Chaplin - this is a fantastic hub. I'm not a parent myself, but I work in a high-poverty school district. You can ALWAYS tell if a child is lacking in attention. It doesn't matter the income - like you said. It's when the parent doesn't pay attention to his or her child that the child often acts out to get attention. There are parents who work a lot, but you know that what time they spend with their children is high-quality time. Other parents work a lot, but let their children roam the neighborhoods and left to fend for themselves. You have called attention to an important issue. Your hubs often do that and I LOVE it! :)

    • ChaplinSpeaks profile image

      Sarah Johnson 5 years ago from Charleston, South Carolina

      Thank you so much, cclitgirl! I did not realize you taught in a high-poverty school district. Will have to pick your brain one day. I am an educational advocate/activist for parents and teachers. Thanks for reading and commenting!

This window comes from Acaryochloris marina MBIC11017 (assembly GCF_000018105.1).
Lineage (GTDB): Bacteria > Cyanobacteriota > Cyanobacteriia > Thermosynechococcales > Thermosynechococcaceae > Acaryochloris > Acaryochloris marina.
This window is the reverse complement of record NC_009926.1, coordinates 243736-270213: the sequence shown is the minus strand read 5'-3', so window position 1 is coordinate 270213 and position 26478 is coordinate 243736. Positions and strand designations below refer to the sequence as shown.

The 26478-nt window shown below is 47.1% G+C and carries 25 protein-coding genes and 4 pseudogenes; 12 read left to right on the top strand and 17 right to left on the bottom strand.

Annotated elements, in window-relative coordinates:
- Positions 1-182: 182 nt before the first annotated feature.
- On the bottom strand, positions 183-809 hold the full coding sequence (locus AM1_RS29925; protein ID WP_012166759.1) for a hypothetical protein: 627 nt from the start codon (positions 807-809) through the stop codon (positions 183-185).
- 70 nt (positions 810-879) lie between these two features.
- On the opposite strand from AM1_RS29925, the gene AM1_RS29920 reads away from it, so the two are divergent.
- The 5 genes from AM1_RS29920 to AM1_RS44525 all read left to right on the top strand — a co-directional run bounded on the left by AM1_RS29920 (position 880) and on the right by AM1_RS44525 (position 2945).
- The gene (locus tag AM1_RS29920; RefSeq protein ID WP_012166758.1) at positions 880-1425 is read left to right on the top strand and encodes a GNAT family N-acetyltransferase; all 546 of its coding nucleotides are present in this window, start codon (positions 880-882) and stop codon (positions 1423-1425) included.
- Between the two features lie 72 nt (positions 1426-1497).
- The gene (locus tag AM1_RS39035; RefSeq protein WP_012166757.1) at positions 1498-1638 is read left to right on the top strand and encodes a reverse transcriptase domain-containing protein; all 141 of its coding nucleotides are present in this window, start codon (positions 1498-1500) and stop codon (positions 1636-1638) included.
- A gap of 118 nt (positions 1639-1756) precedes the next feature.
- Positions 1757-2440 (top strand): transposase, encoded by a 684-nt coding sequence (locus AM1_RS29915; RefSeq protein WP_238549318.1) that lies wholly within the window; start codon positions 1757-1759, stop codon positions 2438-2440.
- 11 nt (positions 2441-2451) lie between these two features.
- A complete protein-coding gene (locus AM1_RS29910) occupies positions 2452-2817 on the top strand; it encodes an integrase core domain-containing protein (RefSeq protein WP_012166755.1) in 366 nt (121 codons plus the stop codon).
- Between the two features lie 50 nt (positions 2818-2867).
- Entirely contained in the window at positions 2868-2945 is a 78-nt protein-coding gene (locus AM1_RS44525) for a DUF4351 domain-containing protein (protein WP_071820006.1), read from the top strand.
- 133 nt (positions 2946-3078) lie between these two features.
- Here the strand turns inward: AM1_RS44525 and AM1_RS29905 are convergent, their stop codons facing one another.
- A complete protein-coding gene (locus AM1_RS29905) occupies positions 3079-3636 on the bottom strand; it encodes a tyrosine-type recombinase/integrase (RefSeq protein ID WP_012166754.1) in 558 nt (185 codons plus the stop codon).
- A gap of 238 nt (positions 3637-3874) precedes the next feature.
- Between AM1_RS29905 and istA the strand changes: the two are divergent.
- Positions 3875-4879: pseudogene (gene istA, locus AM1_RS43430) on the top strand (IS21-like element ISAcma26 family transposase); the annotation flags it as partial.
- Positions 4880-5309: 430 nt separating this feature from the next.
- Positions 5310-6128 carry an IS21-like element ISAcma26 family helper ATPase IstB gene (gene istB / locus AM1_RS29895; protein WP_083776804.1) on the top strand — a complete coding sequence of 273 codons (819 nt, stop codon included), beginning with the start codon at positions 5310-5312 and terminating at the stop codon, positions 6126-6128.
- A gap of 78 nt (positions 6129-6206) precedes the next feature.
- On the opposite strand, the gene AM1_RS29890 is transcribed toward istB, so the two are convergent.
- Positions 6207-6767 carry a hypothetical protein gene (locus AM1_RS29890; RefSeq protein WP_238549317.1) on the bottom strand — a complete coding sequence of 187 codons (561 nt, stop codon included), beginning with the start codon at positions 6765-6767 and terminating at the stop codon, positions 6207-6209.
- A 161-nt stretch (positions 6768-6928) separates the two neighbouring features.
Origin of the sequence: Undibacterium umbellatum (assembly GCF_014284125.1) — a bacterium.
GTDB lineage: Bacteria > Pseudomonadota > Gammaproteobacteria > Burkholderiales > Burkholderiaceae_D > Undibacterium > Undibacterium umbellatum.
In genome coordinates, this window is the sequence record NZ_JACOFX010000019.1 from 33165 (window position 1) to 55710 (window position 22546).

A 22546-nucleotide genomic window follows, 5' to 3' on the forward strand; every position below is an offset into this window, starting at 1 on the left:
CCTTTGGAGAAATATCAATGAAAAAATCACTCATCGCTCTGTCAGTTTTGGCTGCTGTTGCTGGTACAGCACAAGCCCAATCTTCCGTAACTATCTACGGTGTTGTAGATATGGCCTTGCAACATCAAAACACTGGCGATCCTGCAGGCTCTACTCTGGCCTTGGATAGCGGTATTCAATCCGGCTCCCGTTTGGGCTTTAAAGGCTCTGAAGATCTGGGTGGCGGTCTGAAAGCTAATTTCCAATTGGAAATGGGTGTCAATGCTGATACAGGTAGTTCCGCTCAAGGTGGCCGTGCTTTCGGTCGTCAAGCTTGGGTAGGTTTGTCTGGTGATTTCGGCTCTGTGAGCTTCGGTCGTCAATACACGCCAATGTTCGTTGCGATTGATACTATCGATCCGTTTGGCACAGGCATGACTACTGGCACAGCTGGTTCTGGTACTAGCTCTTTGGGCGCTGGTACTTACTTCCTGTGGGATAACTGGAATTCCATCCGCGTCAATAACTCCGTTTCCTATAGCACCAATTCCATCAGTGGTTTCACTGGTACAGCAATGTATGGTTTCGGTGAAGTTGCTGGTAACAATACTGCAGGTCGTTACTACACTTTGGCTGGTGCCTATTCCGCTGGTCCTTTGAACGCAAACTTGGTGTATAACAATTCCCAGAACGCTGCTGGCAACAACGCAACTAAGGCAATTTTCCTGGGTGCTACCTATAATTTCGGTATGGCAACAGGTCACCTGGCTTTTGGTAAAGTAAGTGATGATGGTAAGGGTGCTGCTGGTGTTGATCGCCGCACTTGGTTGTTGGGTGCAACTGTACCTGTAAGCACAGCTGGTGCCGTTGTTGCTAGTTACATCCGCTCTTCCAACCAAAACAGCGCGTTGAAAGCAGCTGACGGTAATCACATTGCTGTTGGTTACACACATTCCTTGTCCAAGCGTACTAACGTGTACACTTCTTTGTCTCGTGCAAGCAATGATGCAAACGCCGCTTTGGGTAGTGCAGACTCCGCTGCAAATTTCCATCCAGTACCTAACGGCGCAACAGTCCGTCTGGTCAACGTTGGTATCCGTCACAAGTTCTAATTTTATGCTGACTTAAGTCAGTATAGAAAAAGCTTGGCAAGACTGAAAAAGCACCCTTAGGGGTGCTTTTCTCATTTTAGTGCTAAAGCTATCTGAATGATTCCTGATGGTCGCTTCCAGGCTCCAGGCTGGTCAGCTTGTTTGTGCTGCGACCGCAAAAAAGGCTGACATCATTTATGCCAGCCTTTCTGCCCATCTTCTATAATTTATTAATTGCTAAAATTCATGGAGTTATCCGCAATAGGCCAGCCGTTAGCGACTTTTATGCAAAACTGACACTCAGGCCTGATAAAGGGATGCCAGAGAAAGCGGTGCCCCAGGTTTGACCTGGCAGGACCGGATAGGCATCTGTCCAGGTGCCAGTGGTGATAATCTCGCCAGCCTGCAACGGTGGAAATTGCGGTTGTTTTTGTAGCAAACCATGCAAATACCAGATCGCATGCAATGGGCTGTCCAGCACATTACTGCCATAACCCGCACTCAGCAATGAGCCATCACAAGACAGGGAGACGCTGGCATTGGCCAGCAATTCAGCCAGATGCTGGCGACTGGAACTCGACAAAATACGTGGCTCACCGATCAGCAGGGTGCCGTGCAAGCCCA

• savanahl profile image

      savanahl 5 years ago

      Very informative hub. You provide some really great tips. I will definitely bookmark this for further reading. Thank you for sharing.

    • ChaplinSpeaks profile image

      Sarah Johnson 5 years ago from Charleston, South Carolina

      Thanks, savanahl! Child development is a complex matter, but I just wanted to touch on some issues there. Thanks for reading.

    • carriethomson profile image

      carriethomson 5 years ago from United Kingdom

      thanks for the informative hub to share with us and explaining clearly how a child grows with develop......i will surely tell my sister to read also which would helpful for her......

    • ChaplinSpeaks profile image

      Sarah Johnson 5 years ago from Charleston, South Carolina

      Thanks, carriethomson!

    • purnimamoh1982 profile image

      purnimamoh1982 5 years ago

      It's a complicated issue and your hub addresses the issue substantially. Thanks a lot for sharing such an interesting analysis.

    • ChaplinSpeaks profile image

      Sarah Johnson 5 years ago from Charleston, South Carolina

      Agreed, purnimamoh1982 - child development is very complicated, and I am sure there are lots of things we do not even begin to understand.